Is It My Resume Or My Age?

Are you a baby boomer who's having a hard time finding a job? Are you sick and tired of only getting a "Thank you" e-mail from employers after submitting your resume? Well, you're not alone. There are many people out there that are struggling with the same problem. Here's some insight from our approved panel of career experts on the subject:


Realize 'Thank You' Doesn't Necessarily Mean 'No'

"Some companies send out an automated 'thank you' response so the candidates know their resumes and/or applications have been received," said Amanda Haddaway, author of Destination Real World: Success After Graduation for New and Soon-to-Be College Graduates. "It doesn't necessarily mean no. In fact, many companies keep resumes active for six months to a year and hiring needs can change drastically in that amount of time."

Reevaluate Your Resume

"The good news is that you are at least hearing back," says Dawn Rasmussen of PathFinderCareers.com. "Most companies don’t even have an auto-responder to let you know that they received your submission. If you are worried about your age and they haven’t met you, then it’s time to review your resume to look for areas that might tip them off." Rasmussen suggests asking these questions when evaluating your resume. These are all indicators that can leave you open to potential age discrimination. Corey Harlock of SkillstoAchieve.com suggests using these resume strategies:
  • Remove dates from your education
  • Only list the last 10 years of work experience
  • Remove any statements like "over 20 years experience."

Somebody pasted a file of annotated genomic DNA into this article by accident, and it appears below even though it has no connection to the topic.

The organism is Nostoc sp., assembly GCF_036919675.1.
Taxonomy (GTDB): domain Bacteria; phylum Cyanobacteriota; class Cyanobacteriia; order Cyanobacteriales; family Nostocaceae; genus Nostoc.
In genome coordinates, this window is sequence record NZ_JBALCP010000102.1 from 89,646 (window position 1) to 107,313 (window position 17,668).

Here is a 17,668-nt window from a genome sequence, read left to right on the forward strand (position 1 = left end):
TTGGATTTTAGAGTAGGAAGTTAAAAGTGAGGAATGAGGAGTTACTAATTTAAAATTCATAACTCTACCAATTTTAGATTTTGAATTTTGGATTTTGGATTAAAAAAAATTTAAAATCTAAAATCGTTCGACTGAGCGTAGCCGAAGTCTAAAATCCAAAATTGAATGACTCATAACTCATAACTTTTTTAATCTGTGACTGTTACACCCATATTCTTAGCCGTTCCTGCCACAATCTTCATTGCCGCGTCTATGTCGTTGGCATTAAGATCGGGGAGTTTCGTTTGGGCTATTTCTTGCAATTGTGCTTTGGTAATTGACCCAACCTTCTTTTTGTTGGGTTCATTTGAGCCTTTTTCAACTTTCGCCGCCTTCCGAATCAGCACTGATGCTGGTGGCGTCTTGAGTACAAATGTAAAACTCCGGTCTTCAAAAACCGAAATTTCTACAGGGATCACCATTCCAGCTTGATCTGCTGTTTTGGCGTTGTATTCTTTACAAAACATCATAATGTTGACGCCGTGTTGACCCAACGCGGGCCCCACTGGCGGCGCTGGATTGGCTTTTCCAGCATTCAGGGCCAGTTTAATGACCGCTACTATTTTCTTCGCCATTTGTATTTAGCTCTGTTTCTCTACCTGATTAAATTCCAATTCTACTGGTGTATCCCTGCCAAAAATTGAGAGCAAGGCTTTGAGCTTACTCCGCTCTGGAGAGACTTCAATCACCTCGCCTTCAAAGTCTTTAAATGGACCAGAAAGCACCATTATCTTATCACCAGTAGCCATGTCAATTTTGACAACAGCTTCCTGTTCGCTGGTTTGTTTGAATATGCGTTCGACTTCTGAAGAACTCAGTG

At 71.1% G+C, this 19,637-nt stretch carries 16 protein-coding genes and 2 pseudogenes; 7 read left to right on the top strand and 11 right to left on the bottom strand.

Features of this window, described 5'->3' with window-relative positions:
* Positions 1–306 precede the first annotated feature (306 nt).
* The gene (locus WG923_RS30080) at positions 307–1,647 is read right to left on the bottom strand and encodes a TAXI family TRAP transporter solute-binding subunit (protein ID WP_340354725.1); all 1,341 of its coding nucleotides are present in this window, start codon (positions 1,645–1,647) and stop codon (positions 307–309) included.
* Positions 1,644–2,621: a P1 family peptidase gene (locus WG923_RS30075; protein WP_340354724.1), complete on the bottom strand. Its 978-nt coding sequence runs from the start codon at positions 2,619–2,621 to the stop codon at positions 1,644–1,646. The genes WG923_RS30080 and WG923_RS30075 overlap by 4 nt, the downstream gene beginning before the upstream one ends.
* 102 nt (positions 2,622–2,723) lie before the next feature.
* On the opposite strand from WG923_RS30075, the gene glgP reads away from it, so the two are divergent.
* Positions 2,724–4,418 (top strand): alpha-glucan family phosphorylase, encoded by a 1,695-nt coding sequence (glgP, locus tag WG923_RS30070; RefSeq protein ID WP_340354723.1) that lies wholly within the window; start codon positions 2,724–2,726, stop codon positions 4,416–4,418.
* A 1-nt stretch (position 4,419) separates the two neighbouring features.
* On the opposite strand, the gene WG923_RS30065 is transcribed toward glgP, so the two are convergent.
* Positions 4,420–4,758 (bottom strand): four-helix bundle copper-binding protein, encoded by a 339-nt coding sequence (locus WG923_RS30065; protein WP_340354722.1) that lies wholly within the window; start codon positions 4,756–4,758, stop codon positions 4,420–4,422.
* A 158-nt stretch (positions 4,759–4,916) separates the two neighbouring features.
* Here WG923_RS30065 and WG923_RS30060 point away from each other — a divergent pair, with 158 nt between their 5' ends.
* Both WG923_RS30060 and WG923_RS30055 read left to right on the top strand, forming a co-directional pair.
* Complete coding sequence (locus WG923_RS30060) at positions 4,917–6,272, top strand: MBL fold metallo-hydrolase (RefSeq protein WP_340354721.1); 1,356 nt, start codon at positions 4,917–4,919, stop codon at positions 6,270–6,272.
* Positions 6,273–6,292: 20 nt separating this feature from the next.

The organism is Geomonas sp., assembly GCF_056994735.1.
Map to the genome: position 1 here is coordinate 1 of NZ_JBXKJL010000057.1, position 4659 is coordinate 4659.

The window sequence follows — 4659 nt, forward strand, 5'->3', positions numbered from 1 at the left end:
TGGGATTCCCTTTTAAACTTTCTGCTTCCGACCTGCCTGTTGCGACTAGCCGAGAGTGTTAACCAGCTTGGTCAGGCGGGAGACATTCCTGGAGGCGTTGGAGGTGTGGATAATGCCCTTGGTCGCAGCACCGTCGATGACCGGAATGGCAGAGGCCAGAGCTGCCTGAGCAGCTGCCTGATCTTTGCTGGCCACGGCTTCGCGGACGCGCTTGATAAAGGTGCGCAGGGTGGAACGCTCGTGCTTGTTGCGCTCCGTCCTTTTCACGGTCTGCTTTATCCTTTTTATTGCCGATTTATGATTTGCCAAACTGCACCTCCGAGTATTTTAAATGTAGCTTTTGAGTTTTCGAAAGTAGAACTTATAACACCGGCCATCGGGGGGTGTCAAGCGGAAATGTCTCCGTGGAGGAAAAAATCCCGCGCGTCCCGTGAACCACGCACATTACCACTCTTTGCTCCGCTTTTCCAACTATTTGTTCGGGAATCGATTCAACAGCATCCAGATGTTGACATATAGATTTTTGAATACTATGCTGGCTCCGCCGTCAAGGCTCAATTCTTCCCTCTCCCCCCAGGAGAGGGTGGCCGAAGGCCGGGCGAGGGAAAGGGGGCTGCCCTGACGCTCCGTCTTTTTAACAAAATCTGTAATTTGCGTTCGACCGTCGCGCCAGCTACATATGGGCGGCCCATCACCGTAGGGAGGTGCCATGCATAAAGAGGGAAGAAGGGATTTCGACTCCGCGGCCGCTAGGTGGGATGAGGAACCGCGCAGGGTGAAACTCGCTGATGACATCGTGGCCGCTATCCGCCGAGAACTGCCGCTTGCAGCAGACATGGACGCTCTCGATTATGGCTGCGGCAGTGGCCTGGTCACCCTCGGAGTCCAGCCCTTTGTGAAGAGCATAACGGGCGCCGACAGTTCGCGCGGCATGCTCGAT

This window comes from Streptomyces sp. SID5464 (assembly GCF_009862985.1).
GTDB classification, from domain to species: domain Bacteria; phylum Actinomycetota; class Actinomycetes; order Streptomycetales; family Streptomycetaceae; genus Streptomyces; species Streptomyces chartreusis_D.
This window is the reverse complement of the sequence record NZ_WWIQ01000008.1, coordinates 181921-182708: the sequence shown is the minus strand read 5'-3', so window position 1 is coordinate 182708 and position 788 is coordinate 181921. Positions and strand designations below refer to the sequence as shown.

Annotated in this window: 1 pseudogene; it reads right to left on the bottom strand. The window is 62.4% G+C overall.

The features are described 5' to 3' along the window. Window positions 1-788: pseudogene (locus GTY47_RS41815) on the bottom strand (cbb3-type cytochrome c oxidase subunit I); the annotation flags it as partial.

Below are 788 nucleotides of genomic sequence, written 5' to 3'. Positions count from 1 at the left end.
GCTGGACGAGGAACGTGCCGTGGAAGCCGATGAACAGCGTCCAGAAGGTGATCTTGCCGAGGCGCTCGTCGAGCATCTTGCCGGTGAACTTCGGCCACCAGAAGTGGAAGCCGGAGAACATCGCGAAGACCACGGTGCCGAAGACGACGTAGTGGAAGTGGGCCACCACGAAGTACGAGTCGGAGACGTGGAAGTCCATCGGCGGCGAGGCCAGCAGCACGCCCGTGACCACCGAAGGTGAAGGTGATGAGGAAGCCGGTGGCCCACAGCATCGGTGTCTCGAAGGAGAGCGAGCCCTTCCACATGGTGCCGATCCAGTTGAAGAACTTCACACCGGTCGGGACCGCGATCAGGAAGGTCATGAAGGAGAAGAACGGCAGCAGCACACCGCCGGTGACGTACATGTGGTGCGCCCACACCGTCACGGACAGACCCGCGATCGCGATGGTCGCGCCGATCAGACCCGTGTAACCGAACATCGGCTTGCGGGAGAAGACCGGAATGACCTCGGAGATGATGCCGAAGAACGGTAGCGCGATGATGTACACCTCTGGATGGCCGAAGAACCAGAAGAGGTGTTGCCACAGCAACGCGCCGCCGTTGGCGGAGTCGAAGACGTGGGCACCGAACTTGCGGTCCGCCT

"Most jobs advertise 3-8 years of experience," says Harlock. "Twenty years doesn't get you an interview it gets you eliminated." "The reason the company sends [automated thank you notes] is because they do not want you contacting them to find out if they received your application and, one would hope, because it is also the polite thing to do," says Bruce Hurwitz of HSStaffing.com. "As for what is wrong, meaning why you are not getting interviews, it’s either your cover letter, resume, or both."

Get Out And Network

"If your only interaction with the company is applying online and getting an automated response then you can expect the same experience over and over again," says Ben Eubanks of UpstartHR.com. "When you break out of that cycle and actually start networking with people within your target companies, you'll see a change in your job searching experience." According to Bud Bilanich, author of Climbing The Corporate Ladder, if you are applying for jobs using boards like Monster you are unlikely to find a job – no matter what your age. "The best way to find a job is to get out there and talk to the people you know," he says. "Tell them about your skills and how you can make a difference in their company. As a boomer (I’m one too) you have lots of things going for you – your experience and the wisdom you’ve gained from that experience. Don’t think of yourself as too old. Think of yourself as a mature professional who can make a positive impact on the company who hires you."